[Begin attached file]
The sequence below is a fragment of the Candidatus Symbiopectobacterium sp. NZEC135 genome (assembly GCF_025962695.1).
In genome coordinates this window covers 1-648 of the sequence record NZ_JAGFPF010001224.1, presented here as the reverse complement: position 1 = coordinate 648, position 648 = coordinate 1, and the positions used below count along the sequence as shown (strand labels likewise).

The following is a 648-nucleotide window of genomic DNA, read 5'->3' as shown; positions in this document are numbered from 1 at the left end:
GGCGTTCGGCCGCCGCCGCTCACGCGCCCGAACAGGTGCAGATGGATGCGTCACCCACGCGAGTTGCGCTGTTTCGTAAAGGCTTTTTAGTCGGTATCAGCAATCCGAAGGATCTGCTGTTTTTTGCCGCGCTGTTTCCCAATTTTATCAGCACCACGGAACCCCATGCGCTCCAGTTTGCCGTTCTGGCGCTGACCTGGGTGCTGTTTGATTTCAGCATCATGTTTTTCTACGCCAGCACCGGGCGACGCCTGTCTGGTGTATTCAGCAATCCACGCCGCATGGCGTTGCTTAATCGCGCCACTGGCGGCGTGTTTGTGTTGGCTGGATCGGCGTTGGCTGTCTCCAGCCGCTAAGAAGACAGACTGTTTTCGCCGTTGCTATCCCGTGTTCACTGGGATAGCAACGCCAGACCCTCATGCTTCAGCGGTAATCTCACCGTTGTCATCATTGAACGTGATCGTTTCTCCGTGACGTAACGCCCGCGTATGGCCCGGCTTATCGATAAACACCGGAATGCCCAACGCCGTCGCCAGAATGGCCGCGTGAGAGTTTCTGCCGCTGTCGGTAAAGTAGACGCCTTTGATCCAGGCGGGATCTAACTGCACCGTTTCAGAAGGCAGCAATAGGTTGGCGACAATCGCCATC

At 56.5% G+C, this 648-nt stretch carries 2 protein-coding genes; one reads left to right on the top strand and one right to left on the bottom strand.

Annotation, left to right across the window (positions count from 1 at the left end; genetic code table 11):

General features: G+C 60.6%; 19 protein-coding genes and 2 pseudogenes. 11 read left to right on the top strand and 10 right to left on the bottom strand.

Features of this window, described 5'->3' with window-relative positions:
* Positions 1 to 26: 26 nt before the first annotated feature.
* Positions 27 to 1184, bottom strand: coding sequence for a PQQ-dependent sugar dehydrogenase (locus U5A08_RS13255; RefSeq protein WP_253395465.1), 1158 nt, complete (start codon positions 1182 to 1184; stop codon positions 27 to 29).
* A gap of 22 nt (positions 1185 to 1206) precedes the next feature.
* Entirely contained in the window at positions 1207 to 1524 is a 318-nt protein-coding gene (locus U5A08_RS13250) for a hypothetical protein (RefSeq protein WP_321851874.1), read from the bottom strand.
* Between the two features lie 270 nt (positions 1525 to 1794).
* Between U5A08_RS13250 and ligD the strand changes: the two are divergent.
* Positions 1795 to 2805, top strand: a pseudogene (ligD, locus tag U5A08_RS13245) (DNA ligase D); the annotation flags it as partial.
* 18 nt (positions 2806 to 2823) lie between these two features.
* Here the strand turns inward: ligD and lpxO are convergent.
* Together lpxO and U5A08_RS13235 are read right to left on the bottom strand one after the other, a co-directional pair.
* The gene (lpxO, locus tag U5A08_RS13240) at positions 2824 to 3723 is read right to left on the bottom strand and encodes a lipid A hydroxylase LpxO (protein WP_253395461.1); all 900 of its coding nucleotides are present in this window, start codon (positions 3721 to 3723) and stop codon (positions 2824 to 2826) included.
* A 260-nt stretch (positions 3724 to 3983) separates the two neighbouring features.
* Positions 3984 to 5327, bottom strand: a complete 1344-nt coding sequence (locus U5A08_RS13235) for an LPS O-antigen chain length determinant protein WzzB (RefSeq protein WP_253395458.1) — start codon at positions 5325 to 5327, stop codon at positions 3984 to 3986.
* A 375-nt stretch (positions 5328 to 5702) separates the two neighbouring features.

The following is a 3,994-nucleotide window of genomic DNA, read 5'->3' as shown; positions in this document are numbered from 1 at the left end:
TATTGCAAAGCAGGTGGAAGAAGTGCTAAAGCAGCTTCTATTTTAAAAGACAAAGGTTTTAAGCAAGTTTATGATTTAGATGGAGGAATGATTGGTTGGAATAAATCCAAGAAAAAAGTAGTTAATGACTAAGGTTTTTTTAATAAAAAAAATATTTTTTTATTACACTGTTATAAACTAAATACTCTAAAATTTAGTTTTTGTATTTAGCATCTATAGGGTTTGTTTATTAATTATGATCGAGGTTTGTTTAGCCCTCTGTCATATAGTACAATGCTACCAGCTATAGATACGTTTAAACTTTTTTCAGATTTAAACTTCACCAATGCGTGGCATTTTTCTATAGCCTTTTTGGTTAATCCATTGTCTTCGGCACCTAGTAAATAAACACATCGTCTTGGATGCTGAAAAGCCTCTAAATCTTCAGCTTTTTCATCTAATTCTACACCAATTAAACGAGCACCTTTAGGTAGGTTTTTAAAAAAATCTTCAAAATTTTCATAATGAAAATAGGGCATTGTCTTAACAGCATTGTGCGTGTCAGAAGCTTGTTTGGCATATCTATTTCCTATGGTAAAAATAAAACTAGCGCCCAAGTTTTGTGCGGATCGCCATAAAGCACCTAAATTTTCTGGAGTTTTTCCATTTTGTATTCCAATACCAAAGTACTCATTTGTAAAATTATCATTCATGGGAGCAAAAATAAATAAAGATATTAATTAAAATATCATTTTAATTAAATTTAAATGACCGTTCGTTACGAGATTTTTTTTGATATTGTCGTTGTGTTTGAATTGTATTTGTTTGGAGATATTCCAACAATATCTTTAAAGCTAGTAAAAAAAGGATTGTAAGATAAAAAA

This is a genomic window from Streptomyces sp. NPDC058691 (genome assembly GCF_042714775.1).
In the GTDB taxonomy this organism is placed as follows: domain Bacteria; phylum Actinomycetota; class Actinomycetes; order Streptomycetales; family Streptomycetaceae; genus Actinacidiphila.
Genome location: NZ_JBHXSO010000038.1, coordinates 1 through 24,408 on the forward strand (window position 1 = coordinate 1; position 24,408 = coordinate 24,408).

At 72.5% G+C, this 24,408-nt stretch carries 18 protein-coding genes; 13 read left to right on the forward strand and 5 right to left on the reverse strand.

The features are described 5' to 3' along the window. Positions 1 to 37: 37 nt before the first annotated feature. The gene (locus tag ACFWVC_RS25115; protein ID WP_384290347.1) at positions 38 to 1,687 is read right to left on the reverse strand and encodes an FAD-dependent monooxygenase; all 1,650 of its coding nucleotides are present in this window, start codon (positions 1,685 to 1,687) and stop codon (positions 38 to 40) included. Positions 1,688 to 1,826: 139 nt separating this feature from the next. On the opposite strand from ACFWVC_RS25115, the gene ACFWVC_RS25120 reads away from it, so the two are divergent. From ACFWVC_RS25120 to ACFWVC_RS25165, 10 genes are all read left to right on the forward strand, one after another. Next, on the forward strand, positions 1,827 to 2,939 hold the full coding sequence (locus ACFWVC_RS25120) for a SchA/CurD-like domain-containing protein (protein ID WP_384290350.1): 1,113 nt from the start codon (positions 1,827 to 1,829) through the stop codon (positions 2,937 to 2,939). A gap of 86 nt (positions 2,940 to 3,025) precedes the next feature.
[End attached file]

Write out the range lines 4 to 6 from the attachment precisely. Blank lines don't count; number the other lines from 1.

GGCGTTCGGCCGCCGCCGCTCACGCGCCCGAACAGGTGCAGATGGATGCGTCACCCACGCGAGTTGCGCTGTTTCGTAAAGGCTTTTTAGTCGGTATCAGCAATCCGAAGGATCTGCTGTTTTTTGCCGCGCTGTTTCCCAATTTTATCAGCACCACGGAACCCCATGCGCTCCAGTTTGCCGTTCTGGCGCTGACCTGGGTGCTGTTTGATTTCAGCATCATGTTTTTCTACGCCAGCACCGGGCGACGCCTGTCTGGTGTATTCAGCAATCCACGCCGCATGGCGTTGCTTAATCGCGCCACTGGCGGCGTGTTTGTGTTGGCTGGATCGGCGTTGGCTGTCTCCAGCCGCTAAGAAGACAGACTGTTTTCGCCGTTGCTATCCCGTGTTCACTGGGATAGCAACGCCAGACCCTCATGCTTCAGCGGTAATCTCACCGTTGTCATCATTGAACGTGATCGTTTCTCCGTGACGTAACGCCCGCGTATGGCCCGGCTTATCGATAAACACCGGAATGCCCAACGCCGTCGCCAGAATGGCCGCGTGAGAGTTTCTGCCGCTGTCGGTAAAGTAGACGCCTTTGATCCAGGCGGGATCTAACTGCACCGTTTCAGAAGGCAGCAATAGGTTGGCGACAATCGCCATC

At 56.5% G+C, this 648-nt stretch carries 2 protein-coding genes; one reads left to right on the top strand and one right to left on the bottom strand.

Annotation, left to right across the window (positions count from 1 at the left end; genetic code table 11):